Page 4

The cupboard under your stairs is a vital and useful part of your home and it’s irresponsible for the girls to not be using it. Where are you going to put your heater during the Summer? Where do you put your fan during Winter? Where does the ironing board go??

Daisy’s landing posture looks like something from a Jean-Claude Van Damme movie. That’ll kill your knees if you keep doing it, young lady.

Page 5

The thinking bath includes actual melting candles (not just tea lights in a holder?!) a full English, a pot of tea, and a book which is called…. Elm for Disbalming? Christ knows. If you look carefully you can also just about see a potion of some kind in the far left corner.

Page 6

Dean killed the coffee machine back in issue #20 after mistaking it for a smoothie maker and smooshing a bunch of old bananas into it.

Professional wrestling is a noble sport which traditionally has been owned operated and performed by the most evil men in the world. It’s getting better, sort of.

See how the newspaper is subtly guiding them? “Love yourself” “you are loved” – see the surreptitious ways the media is always trying to LIE TO YOU?!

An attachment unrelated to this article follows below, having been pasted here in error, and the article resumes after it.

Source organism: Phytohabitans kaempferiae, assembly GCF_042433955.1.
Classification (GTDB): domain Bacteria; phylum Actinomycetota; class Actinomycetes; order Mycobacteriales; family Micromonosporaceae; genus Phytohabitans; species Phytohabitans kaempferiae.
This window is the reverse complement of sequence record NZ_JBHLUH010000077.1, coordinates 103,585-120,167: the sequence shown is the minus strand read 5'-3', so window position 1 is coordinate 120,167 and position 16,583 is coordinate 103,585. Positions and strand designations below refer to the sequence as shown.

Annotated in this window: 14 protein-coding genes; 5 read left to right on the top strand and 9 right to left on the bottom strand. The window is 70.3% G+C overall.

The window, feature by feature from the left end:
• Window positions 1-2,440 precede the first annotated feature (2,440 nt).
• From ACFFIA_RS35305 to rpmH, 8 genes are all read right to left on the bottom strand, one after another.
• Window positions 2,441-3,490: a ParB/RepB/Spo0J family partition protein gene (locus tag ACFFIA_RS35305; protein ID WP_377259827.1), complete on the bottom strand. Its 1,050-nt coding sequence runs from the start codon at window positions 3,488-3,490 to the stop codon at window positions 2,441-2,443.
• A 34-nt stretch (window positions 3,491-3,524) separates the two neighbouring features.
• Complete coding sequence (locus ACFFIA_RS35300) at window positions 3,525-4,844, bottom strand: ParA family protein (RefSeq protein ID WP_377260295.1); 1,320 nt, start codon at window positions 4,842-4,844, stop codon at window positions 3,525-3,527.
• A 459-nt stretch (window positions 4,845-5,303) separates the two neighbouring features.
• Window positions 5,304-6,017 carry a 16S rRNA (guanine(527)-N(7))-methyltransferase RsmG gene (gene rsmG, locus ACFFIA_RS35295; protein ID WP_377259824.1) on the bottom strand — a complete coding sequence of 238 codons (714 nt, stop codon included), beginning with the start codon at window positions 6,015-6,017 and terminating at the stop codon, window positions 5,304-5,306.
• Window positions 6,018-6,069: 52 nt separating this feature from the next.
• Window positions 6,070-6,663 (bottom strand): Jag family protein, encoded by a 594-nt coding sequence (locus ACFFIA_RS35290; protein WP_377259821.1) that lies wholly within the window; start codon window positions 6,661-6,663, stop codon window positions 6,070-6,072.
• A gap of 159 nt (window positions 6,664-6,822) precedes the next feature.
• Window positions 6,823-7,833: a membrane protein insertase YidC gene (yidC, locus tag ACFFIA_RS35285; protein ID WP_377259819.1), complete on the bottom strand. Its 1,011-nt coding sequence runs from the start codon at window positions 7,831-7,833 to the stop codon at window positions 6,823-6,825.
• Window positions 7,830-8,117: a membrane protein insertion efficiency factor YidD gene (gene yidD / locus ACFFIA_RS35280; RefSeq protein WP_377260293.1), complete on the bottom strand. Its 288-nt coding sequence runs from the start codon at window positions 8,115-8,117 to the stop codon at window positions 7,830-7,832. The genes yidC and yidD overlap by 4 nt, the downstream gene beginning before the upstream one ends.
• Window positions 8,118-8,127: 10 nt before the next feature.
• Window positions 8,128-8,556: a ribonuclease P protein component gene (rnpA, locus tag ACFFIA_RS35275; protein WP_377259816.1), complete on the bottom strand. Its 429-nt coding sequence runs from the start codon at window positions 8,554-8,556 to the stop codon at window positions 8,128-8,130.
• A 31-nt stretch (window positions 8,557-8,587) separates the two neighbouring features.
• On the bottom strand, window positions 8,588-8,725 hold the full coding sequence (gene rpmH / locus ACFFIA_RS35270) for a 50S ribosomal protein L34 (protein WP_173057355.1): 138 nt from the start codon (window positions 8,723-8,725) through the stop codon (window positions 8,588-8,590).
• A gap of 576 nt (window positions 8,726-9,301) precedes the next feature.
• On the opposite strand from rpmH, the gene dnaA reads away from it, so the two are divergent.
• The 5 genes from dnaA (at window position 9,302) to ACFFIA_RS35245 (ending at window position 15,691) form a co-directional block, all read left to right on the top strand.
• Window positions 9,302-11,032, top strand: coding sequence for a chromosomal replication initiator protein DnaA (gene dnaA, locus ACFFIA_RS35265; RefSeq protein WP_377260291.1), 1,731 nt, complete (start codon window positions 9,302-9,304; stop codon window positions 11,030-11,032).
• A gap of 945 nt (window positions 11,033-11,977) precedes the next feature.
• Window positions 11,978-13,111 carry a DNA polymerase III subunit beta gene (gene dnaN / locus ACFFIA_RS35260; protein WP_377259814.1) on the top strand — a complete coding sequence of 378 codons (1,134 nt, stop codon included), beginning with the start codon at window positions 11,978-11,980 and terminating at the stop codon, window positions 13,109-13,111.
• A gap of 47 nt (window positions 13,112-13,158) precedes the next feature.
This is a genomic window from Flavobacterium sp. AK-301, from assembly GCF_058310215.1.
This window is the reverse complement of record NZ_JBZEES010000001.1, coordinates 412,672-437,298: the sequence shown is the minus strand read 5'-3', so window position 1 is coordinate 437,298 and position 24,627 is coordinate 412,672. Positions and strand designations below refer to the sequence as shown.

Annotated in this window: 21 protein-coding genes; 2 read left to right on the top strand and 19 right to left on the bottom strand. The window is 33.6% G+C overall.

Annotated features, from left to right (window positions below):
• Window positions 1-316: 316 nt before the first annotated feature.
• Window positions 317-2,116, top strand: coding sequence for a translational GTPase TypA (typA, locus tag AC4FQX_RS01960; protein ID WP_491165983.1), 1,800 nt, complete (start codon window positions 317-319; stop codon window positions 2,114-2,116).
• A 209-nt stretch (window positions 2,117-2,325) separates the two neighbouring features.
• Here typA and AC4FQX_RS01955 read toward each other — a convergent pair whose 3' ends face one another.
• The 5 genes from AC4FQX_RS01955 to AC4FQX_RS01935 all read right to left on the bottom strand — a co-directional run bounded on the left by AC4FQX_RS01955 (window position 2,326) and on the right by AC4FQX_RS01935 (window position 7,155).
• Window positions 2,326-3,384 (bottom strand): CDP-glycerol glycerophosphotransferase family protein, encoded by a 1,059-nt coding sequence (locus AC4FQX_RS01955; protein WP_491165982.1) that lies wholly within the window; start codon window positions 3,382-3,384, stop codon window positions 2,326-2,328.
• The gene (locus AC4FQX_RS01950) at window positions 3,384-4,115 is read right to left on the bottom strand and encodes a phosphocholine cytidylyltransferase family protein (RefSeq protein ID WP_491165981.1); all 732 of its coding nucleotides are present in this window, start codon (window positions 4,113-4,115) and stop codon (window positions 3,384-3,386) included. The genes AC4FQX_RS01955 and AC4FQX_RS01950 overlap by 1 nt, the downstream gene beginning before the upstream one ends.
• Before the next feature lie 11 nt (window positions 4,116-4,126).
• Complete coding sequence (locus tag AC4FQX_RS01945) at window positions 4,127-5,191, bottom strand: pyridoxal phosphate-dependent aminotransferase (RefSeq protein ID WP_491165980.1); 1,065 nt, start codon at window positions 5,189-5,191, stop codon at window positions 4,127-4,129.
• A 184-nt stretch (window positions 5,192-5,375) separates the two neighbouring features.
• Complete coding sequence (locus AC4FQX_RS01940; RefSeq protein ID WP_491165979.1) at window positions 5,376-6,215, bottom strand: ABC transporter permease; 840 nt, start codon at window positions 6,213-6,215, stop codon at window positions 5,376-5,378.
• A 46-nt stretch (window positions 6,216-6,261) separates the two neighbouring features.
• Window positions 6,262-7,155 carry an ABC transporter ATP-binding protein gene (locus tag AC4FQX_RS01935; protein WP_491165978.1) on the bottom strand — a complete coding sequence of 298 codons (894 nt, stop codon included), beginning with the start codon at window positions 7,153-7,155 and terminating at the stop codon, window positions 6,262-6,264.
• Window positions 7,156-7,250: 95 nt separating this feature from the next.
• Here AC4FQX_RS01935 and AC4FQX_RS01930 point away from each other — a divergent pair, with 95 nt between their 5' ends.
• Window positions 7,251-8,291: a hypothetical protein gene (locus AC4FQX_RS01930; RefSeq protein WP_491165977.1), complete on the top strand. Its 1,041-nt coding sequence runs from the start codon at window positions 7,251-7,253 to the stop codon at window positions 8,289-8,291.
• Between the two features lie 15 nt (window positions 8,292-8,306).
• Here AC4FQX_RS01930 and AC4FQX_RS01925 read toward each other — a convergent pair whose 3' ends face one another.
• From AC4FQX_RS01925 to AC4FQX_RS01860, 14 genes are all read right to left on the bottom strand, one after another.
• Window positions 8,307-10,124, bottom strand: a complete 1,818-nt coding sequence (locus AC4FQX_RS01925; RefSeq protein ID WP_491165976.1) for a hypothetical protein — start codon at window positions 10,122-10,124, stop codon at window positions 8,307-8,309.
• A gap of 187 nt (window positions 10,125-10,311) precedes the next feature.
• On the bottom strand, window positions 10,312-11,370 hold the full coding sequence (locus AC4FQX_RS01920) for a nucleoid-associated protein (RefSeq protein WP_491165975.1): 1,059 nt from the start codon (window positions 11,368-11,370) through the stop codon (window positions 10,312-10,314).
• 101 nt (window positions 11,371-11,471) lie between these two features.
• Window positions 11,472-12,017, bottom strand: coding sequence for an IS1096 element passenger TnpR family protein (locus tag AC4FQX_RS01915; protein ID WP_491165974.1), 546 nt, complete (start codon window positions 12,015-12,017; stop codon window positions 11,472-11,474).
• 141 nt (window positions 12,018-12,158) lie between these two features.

McGraw has never lived with a woman before if he thinks he’ll have access to the bathroom whenever he wants.

Page 7

This sense of the word beard refers to when somebody dates a member of the opposite sex as a way to throw people off the fact that they’re actually gay. Like when Elton John married a woman for a bit – publicly it made him look like he was heterosexual, but obviously he’s actually gay and the marriage wasn’t what either party needed. Here Daisy needs somebody who looks like they are trendy so she can fit in with other trendy people.

I like the smiley Jason Aaron-alike who runs the shop.

Which one is Onion?! This is going to drive me mad all day.

Page 8

Chickpea pancakes? Oh god.

Dickon is the one with massive earlobes, which leaves three people who could be called Onion. We’re getting closer to cracking this mystery. This whole thing is my actual nightmare, by the way.

Here’s a recipe for how you make Peach Crisp, just in case you needed it.

Page 9

This all seems awful but in fairness they do keep a clean kitchen.

Page 10

Funko Pops! Bane of the comics industry, but also financial saviour of the comics industry. My local comics shop took out a wall of comics to replace them with Funko Pop toys – but then they made so much money off (presumably) selling Funko Pops that they then bought the shop next door and could reinstate the comics wall. That seems to be what’s going on here, going by the background work being put in by the shop owner throughout their conversation.